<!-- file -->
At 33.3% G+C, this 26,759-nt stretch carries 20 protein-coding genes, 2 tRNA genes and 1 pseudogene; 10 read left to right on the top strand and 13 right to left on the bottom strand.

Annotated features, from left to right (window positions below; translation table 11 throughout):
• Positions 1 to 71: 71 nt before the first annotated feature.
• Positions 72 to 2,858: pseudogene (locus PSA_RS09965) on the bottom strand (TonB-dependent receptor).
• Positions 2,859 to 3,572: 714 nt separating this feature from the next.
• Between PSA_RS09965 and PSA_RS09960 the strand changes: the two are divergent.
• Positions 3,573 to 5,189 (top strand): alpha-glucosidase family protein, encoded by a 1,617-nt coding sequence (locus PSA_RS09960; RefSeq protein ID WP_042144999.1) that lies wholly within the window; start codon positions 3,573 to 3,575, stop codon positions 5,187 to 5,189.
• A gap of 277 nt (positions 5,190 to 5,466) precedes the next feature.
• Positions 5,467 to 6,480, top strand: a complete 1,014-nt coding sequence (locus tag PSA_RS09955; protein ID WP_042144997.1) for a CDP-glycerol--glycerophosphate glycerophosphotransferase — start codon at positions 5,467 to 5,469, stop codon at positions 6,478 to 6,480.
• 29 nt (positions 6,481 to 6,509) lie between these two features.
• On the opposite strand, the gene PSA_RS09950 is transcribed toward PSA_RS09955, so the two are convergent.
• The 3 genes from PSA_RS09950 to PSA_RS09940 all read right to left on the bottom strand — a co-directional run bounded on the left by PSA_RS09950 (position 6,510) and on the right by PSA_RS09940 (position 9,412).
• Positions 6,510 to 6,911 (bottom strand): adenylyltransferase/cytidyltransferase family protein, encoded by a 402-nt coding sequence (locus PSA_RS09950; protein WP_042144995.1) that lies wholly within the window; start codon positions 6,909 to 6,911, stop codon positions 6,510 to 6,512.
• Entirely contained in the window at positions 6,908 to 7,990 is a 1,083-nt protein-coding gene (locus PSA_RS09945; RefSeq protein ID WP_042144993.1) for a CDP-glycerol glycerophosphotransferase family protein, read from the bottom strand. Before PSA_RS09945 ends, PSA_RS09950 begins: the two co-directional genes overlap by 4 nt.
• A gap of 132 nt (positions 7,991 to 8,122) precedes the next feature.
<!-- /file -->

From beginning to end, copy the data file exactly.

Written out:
At 33.3% G+C, this 26,759-nt stretch carries 20 protein-coding genes, 2 tRNA genes and 1 pseudogene; 10 read left to right on the top strand and 13 right to left on the bottom strand.

Annotated features, from left to right (window positions below; translation table 11 throughout):
• Positions 1 to 71: 71 nt before the first annotated feature.
• Positions 72 to 2,858: pseudogene (locus PSA_RS09965) on the bottom strand (TonB-dependent receptor).
• Positions 2,859 to 3,572: 714 nt separating this feature from the next.
• Between PSA_RS09965 and PSA_RS09960 the strand changes: the two are divergent.
• Positions 3,573 to 5,189 (top strand): alpha-glucosidase family protein, encoded by a 1,617-nt coding sequence (locus PSA_RS09960; RefSeq protein ID WP_042144999.1) that lies wholly within the window; start codon positions 3,573 to 3,575, stop codon positions 5,187 to 5,189.
• A gap of 277 nt (positions 5,190 to 5,466) precedes the next feature.
• Positions 5,467 to 6,480, top strand: a complete 1,014-nt coding sequence (locus tag PSA_RS09955; protein ID WP_042144997.1) for a CDP-glycerol--glycerophosphate glycerophosphotransferase — start codon at positions 5,467 to 5,469, stop codon at positions 6,478 to 6,480.
• 29 nt (positions 6,481 to 6,509) lie between these two features.
• On the opposite strand, the gene PSA_RS09950 is transcribed toward PSA_RS09955, so the two are convergent.
• The 3 genes from PSA_RS09950 to PSA_RS09940 all read right to left on the bottom strand — a co-directional run bounded on the left by PSA_RS09950 (position 6,510) and on the right by PSA_RS09940 (position 9,412).
• Positions 6,510 to 6,911 (bottom strand): adenylyltransferase/cytidyltransferase family protein, encoded by a 402-nt coding sequence (locus PSA_RS09950; protein WP_042144995.1) that lies wholly within the window; start codon positions 6,909 to 6,911, stop codon positions 6,510 to 6,512.
• Entirely contained in the window at positions 6,908 to 7,990 is a 1,083-nt protein-coding gene (locus PSA_RS09945; RefSeq protein ID WP_042144993.1) for a CDP-glycerol glycerophosphotransferase family protein, read from the bottom strand. Before PSA_RS09945 ends, PSA_RS09950 begins: the two co-directional genes overlap by 4 nt.
• A gap of 132 nt (positions 7,991 to 8,122) precedes the next feature.